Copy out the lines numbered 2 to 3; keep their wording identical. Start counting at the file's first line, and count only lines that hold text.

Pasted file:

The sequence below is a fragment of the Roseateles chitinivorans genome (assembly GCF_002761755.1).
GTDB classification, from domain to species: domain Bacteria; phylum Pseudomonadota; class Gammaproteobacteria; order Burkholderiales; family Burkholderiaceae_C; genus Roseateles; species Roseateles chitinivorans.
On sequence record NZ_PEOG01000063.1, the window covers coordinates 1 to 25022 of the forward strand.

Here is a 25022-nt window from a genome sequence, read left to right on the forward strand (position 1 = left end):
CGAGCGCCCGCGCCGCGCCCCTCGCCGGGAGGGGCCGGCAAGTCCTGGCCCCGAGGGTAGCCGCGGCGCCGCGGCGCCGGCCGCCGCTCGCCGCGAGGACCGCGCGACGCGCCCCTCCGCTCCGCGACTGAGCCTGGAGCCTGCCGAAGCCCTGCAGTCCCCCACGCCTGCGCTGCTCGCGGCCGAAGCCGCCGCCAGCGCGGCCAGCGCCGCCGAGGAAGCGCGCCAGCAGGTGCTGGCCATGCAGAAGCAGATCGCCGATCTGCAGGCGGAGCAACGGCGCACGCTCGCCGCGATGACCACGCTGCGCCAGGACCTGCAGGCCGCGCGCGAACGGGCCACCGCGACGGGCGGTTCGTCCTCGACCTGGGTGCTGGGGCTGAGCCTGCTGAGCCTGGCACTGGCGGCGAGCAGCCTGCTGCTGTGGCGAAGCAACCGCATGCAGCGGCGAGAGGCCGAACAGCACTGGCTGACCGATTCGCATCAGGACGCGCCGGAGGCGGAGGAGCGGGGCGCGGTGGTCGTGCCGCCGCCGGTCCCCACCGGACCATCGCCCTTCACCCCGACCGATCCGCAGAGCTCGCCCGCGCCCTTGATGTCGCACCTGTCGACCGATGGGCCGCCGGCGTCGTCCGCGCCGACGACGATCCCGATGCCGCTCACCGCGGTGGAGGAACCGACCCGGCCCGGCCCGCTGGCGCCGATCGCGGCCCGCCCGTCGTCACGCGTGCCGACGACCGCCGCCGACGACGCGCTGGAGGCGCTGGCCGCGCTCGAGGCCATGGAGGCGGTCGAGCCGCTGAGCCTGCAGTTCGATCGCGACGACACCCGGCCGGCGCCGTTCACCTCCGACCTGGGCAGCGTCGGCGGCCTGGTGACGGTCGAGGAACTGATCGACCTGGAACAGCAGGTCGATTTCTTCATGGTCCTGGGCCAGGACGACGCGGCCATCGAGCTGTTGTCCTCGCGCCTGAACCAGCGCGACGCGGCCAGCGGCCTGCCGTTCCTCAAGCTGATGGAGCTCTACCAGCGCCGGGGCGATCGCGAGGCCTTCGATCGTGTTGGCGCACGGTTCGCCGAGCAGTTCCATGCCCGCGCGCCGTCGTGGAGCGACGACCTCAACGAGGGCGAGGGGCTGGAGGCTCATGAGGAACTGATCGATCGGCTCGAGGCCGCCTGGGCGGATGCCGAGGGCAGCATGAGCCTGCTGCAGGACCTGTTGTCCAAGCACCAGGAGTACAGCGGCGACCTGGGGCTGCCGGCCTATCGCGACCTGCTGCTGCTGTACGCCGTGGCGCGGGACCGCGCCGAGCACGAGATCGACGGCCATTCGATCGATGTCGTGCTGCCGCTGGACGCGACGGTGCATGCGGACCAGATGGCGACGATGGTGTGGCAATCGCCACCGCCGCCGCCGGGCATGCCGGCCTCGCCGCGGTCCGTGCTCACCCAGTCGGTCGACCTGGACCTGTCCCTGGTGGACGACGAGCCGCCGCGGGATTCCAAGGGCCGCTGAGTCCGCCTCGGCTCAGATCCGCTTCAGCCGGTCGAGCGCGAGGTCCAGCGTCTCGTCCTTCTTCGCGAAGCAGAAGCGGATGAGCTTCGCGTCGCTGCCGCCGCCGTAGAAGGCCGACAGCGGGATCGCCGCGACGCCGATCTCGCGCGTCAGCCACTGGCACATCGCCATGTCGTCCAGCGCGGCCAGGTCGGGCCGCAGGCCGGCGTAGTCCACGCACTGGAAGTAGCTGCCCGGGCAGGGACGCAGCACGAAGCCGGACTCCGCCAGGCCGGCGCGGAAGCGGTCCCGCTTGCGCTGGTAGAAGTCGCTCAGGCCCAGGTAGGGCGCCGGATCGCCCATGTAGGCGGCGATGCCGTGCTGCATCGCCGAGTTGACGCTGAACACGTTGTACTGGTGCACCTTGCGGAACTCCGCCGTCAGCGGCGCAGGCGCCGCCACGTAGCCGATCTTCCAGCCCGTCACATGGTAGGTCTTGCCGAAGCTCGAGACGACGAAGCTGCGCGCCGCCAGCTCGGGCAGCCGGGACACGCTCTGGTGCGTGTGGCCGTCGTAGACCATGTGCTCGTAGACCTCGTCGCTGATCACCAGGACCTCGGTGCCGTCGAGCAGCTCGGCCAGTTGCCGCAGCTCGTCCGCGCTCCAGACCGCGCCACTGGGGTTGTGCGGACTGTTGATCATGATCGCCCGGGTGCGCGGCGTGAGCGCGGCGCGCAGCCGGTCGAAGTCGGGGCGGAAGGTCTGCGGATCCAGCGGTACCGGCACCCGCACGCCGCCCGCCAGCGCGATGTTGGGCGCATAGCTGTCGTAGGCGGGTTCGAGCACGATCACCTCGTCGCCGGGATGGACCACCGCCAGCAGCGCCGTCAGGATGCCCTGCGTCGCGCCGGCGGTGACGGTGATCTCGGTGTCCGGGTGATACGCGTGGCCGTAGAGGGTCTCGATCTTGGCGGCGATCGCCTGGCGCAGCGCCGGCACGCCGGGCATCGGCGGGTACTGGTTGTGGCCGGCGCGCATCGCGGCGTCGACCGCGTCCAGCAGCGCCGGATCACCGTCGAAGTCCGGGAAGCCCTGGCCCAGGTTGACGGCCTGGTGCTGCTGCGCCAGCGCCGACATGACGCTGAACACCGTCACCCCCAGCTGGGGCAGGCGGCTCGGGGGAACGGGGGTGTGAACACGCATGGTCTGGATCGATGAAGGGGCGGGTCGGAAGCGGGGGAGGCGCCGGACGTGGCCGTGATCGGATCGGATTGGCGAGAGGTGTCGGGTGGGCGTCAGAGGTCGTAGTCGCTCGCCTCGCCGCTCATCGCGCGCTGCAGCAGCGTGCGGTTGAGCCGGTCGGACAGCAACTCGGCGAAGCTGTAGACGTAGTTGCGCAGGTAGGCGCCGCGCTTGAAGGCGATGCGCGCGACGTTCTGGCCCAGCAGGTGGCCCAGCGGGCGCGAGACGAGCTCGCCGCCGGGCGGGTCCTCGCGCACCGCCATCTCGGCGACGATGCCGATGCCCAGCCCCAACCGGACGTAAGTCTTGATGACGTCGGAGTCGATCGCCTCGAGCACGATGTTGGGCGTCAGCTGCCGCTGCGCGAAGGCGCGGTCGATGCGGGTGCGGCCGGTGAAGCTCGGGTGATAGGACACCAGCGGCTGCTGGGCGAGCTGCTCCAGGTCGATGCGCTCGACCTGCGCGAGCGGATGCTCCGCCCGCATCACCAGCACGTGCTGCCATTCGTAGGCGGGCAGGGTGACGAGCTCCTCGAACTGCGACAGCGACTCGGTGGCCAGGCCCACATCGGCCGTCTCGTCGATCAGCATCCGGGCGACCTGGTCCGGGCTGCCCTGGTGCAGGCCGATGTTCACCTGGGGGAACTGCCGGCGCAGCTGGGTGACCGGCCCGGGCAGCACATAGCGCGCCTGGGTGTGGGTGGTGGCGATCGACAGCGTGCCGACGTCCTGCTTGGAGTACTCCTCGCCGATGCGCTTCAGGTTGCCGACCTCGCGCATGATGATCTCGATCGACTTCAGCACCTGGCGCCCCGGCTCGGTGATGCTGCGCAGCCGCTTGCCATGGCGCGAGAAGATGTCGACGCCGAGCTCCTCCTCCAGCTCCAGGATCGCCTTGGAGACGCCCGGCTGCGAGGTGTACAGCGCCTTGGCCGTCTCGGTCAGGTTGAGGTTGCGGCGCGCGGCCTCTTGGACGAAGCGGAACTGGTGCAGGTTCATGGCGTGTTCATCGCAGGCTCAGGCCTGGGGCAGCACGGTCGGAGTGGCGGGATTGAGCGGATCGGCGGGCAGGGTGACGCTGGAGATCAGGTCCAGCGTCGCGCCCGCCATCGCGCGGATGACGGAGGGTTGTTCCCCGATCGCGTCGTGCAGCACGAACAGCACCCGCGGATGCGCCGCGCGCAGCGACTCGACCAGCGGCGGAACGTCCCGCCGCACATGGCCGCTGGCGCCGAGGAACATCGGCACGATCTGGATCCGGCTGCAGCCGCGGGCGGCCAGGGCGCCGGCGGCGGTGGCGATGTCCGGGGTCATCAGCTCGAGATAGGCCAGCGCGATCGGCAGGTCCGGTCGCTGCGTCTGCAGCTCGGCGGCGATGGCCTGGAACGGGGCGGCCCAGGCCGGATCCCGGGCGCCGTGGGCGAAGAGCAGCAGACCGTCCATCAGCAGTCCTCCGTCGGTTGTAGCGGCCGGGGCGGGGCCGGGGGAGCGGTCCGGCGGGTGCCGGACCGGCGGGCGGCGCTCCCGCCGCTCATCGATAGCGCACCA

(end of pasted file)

GTDB classification, from domain to species: domain Bacteria; phylum Pseudomonadota; class Gammaproteobacteria; order Burkholderiales; family Burkholderiaceae_C; genus Roseateles; species Roseateles chitinivorans.
On sequence record NZ_PEOG01000063.1, the window covers coordinates 1 to 25022 of the forward strand.